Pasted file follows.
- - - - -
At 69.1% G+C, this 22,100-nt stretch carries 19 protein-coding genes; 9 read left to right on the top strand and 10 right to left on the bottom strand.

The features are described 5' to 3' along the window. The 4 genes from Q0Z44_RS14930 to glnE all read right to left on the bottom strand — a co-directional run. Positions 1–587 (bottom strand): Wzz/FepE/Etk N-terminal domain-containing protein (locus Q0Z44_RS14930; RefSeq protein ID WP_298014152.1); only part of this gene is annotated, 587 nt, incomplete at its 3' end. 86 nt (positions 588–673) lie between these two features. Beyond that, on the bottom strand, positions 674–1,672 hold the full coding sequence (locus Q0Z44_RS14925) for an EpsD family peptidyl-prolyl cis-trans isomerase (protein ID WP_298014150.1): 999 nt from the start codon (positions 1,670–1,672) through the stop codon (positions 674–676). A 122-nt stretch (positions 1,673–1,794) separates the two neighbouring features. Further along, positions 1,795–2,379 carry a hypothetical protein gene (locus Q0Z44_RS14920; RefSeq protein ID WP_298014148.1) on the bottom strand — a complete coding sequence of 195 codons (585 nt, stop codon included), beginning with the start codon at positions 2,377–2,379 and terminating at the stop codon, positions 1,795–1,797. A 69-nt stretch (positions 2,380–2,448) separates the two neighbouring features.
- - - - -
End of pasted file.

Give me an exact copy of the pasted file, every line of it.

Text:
At 69.1% G+C, this 22,100-nt stretch carries 19 protein-coding genes; 9 read left to right on the top strand and 10 right to left on the bottom strand.

The features are described 5' to 3' along the window. The 4 genes from Q0Z44_RS14930 to glnE all read right to left on the bottom strand — a co-directional run. Positions 1–587 (bottom strand): Wzz/FepE/Etk N-terminal domain-containing protein (locus Q0Z44_RS14930; RefSeq protein ID WP_298014152.1); only part of this gene is annotated, 587 nt, incomplete at its 3' end. 86 nt (positions 588–673) lie between these two features. Beyond that, on the bottom strand, positions 674–1,672 hold the full coding sequence (locus Q0Z44_RS14925) for an EpsD family peptidyl-prolyl cis-trans isomerase (protein ID WP_298014150.1): 999 nt from the start codon (positions 1,670–1,672) through the stop codon (positions 674–676). A 122-nt stretch (positions 1,673–1,794) separates the two neighbouring features. Further along, positions 1,795–2,379 carry a hypothetical protein gene (locus Q0Z44_RS14920; RefSeq protein ID WP_298014148.1) on the bottom strand — a complete coding sequence of 195 codons (585 nt, stop codon included), beginning with the start codon at positions 2,377–2,379 and terminating at the stop codon, positions 1,795–1,797. A 69-nt stretch (positions 2,380–2,448) separates the two neighbouring features.